The IMF has also urged Japan and the eurozone to maintain their plans to stimulate their ailing economies with an increase in quantitative easing. But she urged policymakers in Japan and the eurozone to boost their economies with an expansion of lending banks and businesses via extra quantitative easing. But the policy of cheap credit and the $7 trillion of quantitative easing poured into the world economy since 2009 has become increasingly controversial. A quartet of former central bank governors responded to the IMF’s message with a warning to current policymakers that they risked sowing the seeds of the next financial crisis by prolonging the period of ultra-low interest.
In a study launched in Lima to coincide with the IMF’s annual meeting, the G30 group of experts said keeping the cost of borrowing too low for too long was leading to a dangerous buildup in debt. The study was written by four ex-central bank governors, including Jean-Claude Trichet, former president of the European Central Bank, and Axel Weber, previously president of the German Bundesbank, and now chairman of UBS.
The inventory-to-sales ratio.
This was a data set we didn’t need. Not one bit. It mauled our hopes. But the US Census Bureau dished it up anyway: wholesales declined again, inventories rose again, and the inventory-to-sales ratio reached Lehman-moment levels. In August, wholesales dropped to $445.4 billion, seasonally adjusted. Down 1.0% from July and down 4.7% from August last year. It was ugly all around. Wholesales of durable goods dropped 1.2% for the month, and 1.9% year over year. The standouts: Computer and computer peripheral equipment and software plunged 5.1% for the month and 6.2% year-over-year. Machinery sales dropped 2.7% from July and 3.5% year-over-year. Both are the signature of our ongoing phenomenal white-hot high-tech investment boom in corporate America, focused more on financial engineering than actual engineering.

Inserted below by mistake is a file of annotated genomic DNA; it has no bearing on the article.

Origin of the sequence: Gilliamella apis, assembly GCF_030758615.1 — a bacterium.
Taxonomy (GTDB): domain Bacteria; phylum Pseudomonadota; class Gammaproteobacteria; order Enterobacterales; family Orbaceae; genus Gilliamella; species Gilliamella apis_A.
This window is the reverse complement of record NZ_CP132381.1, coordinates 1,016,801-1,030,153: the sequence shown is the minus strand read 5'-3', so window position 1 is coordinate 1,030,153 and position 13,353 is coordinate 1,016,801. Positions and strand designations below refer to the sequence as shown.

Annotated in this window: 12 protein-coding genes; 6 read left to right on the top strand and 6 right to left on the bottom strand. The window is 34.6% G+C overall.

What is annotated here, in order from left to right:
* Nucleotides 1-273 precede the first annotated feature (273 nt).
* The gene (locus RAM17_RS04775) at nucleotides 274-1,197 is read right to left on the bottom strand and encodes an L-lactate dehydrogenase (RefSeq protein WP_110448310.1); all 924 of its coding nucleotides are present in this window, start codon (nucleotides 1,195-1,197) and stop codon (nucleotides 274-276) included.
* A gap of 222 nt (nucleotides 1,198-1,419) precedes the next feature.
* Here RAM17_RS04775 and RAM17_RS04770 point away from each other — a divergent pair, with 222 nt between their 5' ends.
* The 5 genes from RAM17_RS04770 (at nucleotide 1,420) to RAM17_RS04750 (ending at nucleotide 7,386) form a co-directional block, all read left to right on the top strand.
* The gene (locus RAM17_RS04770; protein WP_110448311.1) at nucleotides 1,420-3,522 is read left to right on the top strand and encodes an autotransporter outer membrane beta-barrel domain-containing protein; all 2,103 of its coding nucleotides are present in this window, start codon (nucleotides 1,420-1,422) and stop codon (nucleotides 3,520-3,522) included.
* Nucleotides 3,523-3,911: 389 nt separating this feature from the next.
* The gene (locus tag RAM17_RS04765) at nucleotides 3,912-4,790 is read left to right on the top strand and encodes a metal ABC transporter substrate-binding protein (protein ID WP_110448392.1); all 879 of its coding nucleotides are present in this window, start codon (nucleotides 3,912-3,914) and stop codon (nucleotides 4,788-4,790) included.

Wholesales of non-durable goods fell 0.7% for the month and plunged 7.2% year-over year! Standouts: petroleum products (-36.6% year-over-year) and farm products (-12.4% year-over-year). They’ve gotten hammered by the commodities rout. But the pharmaceutical industry is where resourcefulness shines. At $52 billion in wholesales, drugs are the largest category, durable or non-durable. And sales rose another 0.9% for the month and jumped 14% from a year ago! Price increases in an often monopolistic market can perform stunning miracles. Without them, wholesales would have looked a lot worse! Falling sales are bad enough. But ominously, inventories continued to rise from already high levels to $583.8 billion and are now 4.1% higher than a year ago.
Durable goods inventories rose 0.3% for the month and 4.2% year-over-year, with automotive inventories jumping 13.5% year-over-year. Non-durable goods inventories are now 4.0% higher than a year ago, with drugs (+5.4%), apparel (+11.6%), and chemicals (+7.9%) leading the way. But petroleum products inventories dropped 21.9% year-over-year. The crucial inventory-to-sales ratio, which shows how long merchandise gets hung up before it is finally sold, has been getting worse and worse. In July last year, it was 1.17. It hit 1.22 in December. Then it spiked. In August, it rose to 1.31, the level it had reached just after the Lehman moment in 2008:
What future do we have left?
More than a half-century ago, John Kenneth Galbraith presented a definitive depiction of the Wall Street Crash of 1929 in a slim, elegantly written volume. Embezzlement, Galbraith observed, has the property that “weeks, months, or years elapse between the commission of the crime and its discovery. This is the period, incidentally, when the embezzler has his gain and the man who has been embezzled feels no loss. There is a net increase in psychic wealth.” Galbraith described that increase in wealth as “the bezzle.” In a delightful essay, Warren Buffett’s business partner, Charlie Munger, pointed out that the concept can be extended much more widely. This psychic wealth can be created without illegality: mistake or self-delusion is enough. Munger coined the term “febezzle,” or “functionally equivalent bezzle,” to describe the wealth that exists in the interval between the creation and the destruction of the illusion.
From this perspective, the critic who exposes a fake Rembrandt does the world no favor: The owner of the picture suffers a loss, as perhaps do potential viewers, and the owners of genuine Rembrandts gain little. The finance sector did not look kindly on those who pointed out that the New Economy bubble of the late 1990s, or the credit expansion that preceded the 2008 global financial crisis, had created a large febezzle. It is easier for both regulators and market participants to follow the crowd. Only a brave person would stand in the way of those expecting to become rich by trading Internet stocks with one another, or would deny people the opportunity to own their own homes because they could not afford them.